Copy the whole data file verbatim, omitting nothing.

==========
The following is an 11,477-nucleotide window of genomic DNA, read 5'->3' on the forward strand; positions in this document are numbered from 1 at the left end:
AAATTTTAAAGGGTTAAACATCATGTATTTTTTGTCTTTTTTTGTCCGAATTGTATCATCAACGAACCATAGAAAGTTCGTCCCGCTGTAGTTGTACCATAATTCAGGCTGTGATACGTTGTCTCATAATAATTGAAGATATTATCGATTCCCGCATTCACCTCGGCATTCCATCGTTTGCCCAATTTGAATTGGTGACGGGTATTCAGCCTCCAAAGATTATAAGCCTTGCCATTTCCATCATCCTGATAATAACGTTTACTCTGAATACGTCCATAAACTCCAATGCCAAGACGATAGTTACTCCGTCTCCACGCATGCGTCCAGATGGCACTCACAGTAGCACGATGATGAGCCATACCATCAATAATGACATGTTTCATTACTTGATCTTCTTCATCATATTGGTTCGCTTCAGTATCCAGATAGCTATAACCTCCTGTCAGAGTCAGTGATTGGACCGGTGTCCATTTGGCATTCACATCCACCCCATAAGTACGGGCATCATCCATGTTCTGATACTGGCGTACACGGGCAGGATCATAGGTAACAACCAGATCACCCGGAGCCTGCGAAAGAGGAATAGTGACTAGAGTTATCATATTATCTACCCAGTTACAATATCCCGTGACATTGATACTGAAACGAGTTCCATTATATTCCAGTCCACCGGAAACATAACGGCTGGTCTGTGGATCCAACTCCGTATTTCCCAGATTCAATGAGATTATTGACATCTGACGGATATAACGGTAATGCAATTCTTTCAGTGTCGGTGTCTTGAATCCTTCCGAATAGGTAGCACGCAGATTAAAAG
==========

The following is an 11,477-nucleotide window of genomic DNA, read 5'->3' on the forward strand; positions in this document are numbered from 1 at the left end:
AAATTTTAAAGGGTTAAACATCATGTATTTTTTGTCTTTTTTTGTCCGAATTGTATCATCAACGAACCATAGAAAGTTCGTCCCGCTGTAGTTGTACCATAATTCAGGCTGTGATACGTTGTCTCATAATAATTGAAGATATTATCGATTCCCGCATTCACCTCGGCATTCCATCGTTTGCCCAATTTGAATTGGTGACGGGTATTCAGCCTCCAAAGATTATAAGCCTTGCCATTTCCATCATCCTGATAATAACGTTTACTCTGAATACGTCCATAAACTCCAATGCCAAGACGATAGTTACTCCGTCTCCACGCATGCGTCCAGATGGCACTCACAGTAGCACGATGATGAGCCATACCATCAATAATGACATGTTTCATTACTTGATCTTCTTCATCATATTGGTTCGCTTCAGTATCCAGATAGCTATAACCTCCTGTCAGAGTCAGTGATTGGACCGGTGTCCATTTGGCATTCACATCCACCCCATAAGTACGGGCATCATCCATGTTCTGATACTGGCGTACACGGGCAGGATCATAGGTAACAACCAGATCACCCGGAGCCTGCGAAAGAGGAATAGTGACTAGAGTTATCATATTATCTACCCAGTTACAATATCCCGTGACATTGATACTGAAACGAGTTCCATTATATTCCAGTCCACCGGAAACATAACGGCTGGTCTGTGGATCCAACTCCGTATTTCCCAGATTCAATGAGATTATTGACATCTGACGGATATAACGGTAATGCAATTCTTTCAGTGTCGGTGTCTTGAATCCTTCCGAATAGGTAGCACGCAGATTAAAAG